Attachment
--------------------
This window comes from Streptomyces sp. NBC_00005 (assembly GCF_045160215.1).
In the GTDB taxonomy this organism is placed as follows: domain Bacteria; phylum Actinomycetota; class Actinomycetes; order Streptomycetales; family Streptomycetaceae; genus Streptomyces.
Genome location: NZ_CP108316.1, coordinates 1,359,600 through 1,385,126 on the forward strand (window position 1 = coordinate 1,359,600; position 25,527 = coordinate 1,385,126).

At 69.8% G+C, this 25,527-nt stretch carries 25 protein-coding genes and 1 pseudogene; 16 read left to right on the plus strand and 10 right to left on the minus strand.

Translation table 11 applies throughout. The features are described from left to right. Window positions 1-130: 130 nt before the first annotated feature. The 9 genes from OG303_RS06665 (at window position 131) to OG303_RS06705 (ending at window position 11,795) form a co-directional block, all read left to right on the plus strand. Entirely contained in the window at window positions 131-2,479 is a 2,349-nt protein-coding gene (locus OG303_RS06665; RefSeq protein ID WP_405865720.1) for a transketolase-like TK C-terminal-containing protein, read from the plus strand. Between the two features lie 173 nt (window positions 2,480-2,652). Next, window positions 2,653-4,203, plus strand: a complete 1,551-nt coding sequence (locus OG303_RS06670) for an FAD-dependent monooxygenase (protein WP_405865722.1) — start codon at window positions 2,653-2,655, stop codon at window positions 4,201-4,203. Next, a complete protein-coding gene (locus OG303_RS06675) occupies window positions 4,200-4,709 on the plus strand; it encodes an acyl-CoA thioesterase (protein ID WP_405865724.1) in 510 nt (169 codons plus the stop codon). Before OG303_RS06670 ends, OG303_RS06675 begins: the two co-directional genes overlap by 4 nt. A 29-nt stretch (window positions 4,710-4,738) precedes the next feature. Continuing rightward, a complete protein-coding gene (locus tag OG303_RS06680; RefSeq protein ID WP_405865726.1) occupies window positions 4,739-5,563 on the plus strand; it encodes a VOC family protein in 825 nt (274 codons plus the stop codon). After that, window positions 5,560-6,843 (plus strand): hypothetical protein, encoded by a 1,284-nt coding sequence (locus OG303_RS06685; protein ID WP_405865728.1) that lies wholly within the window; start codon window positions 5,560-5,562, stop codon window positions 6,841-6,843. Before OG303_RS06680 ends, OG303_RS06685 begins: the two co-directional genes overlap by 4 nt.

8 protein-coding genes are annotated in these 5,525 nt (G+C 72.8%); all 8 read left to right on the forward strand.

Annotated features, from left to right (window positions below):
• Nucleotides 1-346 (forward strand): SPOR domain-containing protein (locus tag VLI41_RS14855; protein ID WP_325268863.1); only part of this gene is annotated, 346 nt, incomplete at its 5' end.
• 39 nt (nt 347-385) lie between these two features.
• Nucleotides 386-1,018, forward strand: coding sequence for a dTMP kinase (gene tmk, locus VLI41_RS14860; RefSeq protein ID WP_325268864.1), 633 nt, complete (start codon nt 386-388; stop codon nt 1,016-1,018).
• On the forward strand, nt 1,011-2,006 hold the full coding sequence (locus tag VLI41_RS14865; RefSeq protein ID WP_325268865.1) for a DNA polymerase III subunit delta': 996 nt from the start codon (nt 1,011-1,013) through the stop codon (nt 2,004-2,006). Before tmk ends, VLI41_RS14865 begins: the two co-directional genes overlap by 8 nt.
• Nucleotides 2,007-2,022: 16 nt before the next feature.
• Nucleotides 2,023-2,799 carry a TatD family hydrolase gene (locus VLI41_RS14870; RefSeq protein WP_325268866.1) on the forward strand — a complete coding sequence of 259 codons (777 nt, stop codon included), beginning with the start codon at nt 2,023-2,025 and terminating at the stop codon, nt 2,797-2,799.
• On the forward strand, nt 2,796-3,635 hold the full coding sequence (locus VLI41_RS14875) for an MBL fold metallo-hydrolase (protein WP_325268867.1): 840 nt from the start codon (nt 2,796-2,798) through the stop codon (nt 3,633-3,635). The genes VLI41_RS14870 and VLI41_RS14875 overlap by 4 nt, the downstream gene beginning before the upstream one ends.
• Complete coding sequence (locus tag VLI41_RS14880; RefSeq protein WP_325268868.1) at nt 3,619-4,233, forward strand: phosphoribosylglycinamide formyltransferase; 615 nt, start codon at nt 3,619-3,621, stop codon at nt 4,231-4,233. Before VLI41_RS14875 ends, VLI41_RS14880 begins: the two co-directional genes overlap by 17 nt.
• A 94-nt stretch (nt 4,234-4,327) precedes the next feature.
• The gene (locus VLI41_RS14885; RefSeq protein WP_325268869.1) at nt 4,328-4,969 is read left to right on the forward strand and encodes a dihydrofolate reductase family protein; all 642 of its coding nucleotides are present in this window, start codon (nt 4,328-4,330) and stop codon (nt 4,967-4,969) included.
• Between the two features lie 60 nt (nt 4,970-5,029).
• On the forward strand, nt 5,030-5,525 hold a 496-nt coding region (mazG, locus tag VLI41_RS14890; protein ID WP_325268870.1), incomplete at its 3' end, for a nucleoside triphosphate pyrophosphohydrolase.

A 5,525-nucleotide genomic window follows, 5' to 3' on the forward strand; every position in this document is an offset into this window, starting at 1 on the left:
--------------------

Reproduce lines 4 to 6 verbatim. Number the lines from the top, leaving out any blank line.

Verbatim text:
At 69.8% G+C, this 25,527-nt stretch carries 25 protein-coding genes and 1 pseudogene; 16 read left to right on the plus strand and 10 right to left on the minus strand.

Translation table 11 applies throughout. The features are described from left to right. Window positions 1-130: 130 nt before the first annotated feature. The 9 genes from OG303_RS06665 (at window position 131) to OG303_RS06705 (ending at window position 11,795) form a co-directional block, all read left to right on the plus strand. Entirely contained in the window at window positions 131-2,479 is a 2,349-nt protein-coding gene (locus OG303_RS06665; RefSeq protein ID WP_405865720.1) for a transketolase-like TK C-terminal-containing protein, read from the plus strand. Between the two features lie 173 nt (window positions 2,480-2,652). Next, window positions 2,653-4,203, plus strand: a complete 1,551-nt coding sequence (locus OG303_RS06670) for an FAD-dependent monooxygenase (protein WP_405865722.1) — start codon at window positions 2,653-2,655, stop codon at window positions 4,201-4,203. Next, a complete protein-coding gene (locus OG303_RS06675) occupies window positions 4,200-4,709 on the plus strand; it encodes an acyl-CoA thioesterase (protein ID WP_405865724.1) in 510 nt (169 codons plus the stop codon). Before OG303_RS06670 ends, OG303_RS06675 begins: the two co-directional genes overlap by 4 nt. A 29-nt stretch (window positions 4,710-4,738) precedes the next feature. Continuing rightward, a complete protein-coding gene (locus tag OG303_RS06680; RefSeq protein ID WP_405865726.1) occupies window positions 4,739-5,563 on the plus strand; it encodes a VOC family protein in 825 nt (274 codons plus the stop codon). After that, window positions 5,560-6,843 (plus strand): hypothetical protein, encoded by a 1,284-nt coding sequence (locus OG303_RS06685; protein ID WP_405865728.1) that lies wholly within the window; start codon window positions 5,560-5,562, stop codon window positions 6,841-6,843. Before OG303_RS06680 ends, OG303_RS06685 begins: the two co-directional genes overlap by 4 nt.

8 protein-coding genes are annotated in these 5,525 nt (G+C 72.8%); all 8 read left to right on the forward strand.